Autism and the Spectrum

My university’s one book program kicks off in the spring with Mark Haddon’s The Curious Incident of the Dog in the Night-time. It’s narrator is on the spectrum, or at least, Haddon uses facets of autism and Asperger’s to craft the character. Haddon, himself, claims that Christopher is “‘a mathematician with some behavioural difficulties.” While Haddon read a handful of newspaper pieces and magazine articles on the topic, he didn’t deliberately set out to create a character on the spectrum. Rather, Haddon crafted a novel about an outsider; in our culture, we apparently need to label outsiders as disabled. In my cultural studies class, we’ve been looking at Sherlock Holmes all semester. One of the things that has struck me the most in looking at Holmes all semester is just how differently this character has been interpreted for our times. I adore Stephen Moffat and Mark Gatiss’s Sherlock, and I’ve been pleasantly surprised by Elementary. Yet, both of those incarnations of Holmes labels him deliberately as disabled–“high functioning sociopath” and possibly asexual or a recovering addict, with a recover companion. Tyler Cowen avers that “the most fully developed autistic character in the Western literary tradition.” Yet, Cowen, Moffat, Gatiss, and others grossly misread Doyle’s Holmes with such labels. Doyle’s Holmes is a quintessential aesthete, gentleman, and his obsessive reading of the world is merely the heightened way Victorians themselves had to read their world. Nothing about Holmes as constructed by Doyle puts him outside the pale, particularly when you consider the wide range of forms that late-Victorian masculinity could take. Moreover, the slightly obsessive, specialized scientist is a fixture of Victorian fiction crime and sensation fiction. It us, our modern culture, that seeks to label Holmes’s abilities as disability. Haddon, in his posting on the autism and his novel goes on to say this about labels:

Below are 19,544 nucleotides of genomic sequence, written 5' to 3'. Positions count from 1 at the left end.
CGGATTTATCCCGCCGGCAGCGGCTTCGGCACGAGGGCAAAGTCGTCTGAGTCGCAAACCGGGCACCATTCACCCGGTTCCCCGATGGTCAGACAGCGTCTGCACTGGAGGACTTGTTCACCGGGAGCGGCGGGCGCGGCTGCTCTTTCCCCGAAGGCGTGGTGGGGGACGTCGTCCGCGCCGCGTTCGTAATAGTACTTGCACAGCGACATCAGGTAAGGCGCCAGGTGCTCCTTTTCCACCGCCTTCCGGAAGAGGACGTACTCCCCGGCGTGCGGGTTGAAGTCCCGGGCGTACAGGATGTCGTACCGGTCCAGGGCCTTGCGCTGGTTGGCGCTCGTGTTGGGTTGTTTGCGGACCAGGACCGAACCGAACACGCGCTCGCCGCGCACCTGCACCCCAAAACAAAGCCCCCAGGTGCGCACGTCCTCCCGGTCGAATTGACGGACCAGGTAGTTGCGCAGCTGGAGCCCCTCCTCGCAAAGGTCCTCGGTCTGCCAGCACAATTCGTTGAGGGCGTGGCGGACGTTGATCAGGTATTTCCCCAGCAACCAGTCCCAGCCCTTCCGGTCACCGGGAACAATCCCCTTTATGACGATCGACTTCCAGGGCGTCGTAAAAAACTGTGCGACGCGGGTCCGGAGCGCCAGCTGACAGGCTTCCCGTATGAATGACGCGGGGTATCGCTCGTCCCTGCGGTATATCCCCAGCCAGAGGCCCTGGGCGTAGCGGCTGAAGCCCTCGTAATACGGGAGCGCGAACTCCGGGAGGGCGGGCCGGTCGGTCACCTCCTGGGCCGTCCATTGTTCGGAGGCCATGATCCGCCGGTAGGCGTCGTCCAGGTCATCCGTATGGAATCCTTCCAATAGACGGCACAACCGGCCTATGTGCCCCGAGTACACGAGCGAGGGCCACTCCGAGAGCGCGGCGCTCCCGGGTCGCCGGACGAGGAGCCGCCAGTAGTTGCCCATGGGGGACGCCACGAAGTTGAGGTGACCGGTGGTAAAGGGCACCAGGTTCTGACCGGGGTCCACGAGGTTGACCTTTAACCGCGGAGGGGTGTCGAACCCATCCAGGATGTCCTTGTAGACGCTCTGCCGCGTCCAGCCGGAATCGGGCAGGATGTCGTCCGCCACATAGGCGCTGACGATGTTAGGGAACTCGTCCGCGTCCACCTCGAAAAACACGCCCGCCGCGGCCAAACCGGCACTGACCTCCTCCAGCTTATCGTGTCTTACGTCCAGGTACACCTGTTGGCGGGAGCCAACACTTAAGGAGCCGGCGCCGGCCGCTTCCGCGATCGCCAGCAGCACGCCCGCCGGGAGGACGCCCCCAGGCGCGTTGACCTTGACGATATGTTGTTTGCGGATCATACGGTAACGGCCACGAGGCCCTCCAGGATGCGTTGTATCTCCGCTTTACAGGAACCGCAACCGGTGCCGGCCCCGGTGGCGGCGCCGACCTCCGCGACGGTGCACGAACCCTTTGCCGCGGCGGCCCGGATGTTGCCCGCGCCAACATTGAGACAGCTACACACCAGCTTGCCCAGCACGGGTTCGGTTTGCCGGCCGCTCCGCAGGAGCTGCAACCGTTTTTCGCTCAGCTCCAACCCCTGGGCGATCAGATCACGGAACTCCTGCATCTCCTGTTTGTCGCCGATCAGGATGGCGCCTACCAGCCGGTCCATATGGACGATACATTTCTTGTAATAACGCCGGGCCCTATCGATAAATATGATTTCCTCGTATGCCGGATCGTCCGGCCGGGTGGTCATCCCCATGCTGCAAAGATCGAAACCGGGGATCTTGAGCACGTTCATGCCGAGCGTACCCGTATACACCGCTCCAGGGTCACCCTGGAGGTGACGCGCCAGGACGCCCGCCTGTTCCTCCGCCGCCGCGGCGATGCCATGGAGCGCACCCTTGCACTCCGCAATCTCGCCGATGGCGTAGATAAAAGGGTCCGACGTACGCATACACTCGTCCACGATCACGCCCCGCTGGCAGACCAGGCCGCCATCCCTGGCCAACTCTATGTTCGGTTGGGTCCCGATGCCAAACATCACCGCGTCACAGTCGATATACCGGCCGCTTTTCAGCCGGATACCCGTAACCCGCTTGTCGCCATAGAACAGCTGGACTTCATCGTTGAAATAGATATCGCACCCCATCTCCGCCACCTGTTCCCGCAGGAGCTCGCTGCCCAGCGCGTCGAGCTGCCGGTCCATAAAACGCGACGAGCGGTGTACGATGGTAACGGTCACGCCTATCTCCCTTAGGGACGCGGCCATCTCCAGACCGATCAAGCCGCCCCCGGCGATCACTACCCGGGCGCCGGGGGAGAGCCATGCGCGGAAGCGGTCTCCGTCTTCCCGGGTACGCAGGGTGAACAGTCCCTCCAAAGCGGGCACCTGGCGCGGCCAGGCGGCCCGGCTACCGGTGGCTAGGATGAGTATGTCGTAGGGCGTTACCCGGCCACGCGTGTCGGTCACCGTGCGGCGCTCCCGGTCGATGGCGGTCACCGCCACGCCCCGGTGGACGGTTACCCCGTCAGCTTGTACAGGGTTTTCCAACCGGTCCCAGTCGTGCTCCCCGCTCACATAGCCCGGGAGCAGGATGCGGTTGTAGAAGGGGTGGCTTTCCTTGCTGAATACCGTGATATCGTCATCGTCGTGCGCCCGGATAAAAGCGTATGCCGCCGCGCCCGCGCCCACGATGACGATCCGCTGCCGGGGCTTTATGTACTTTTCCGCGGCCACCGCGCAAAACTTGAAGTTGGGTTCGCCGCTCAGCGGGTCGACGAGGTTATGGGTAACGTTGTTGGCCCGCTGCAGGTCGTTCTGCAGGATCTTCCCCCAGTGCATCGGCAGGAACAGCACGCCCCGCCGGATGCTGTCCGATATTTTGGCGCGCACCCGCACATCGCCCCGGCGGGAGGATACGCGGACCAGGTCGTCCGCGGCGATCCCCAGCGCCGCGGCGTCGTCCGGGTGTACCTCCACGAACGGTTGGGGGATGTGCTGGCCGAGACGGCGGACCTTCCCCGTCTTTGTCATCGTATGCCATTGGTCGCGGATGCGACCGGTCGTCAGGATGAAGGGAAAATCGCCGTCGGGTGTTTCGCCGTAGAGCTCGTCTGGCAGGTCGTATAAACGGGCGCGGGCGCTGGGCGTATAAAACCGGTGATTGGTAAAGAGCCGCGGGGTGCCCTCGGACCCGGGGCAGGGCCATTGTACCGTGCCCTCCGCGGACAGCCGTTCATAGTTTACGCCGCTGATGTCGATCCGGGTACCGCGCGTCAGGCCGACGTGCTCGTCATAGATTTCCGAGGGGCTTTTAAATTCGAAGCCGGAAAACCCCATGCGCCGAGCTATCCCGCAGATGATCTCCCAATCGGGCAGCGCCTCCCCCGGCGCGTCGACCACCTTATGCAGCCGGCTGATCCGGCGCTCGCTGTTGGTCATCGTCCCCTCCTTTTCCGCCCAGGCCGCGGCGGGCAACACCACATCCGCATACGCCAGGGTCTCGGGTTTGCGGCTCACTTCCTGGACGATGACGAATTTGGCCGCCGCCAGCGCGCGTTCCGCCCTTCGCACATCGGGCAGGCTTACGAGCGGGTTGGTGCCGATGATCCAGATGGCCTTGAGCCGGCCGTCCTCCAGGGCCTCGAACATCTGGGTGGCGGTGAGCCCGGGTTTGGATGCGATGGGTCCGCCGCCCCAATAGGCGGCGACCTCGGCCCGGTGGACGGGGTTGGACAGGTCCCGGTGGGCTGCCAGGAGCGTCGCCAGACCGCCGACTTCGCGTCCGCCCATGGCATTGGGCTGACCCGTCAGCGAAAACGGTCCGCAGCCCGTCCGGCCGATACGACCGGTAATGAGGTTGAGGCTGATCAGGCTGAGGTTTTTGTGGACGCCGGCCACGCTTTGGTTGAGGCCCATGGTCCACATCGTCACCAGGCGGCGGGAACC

labels say nothing about a person. they say only how the rest of us categorise that person. good literature is always about peeling labels off. and treating real people with dignity is always about peeling the labels off. a diagnosis may lead to practical help. but genuinely understanding another human being involves talking and listening to them and finding out what makes them an individual, not what makes them part of a group.

I think Haddon’s comments here about labels speaks to the ways our culture blithely labels anyone outside a carefully cultivated norm that I’m not sure in fact exists. I’m not in anyway discounting the relief and knowledge that comes from accurate diagnosis of autism and Asperger’s; these are real conditions and should be treated with respect and compassion. But as this excellent New York Magazine piece on the subject points out, there’s a vast difference between “Asperger’s, autism, or the spectrum—those very real afflictions that can bring untold hardship to the people who suffer from them and to their families” and the ways we “deploy” those words ” to describe some murky hybrid of egghead and aloof.” I think some of our need to label–and I’m as guilty of this as anyone else–is that we all feel our behaviors or interests are not normal. Labeling lets us explain away personality quirks that don’t seem to fit the accepted norms for a society in constant flux.

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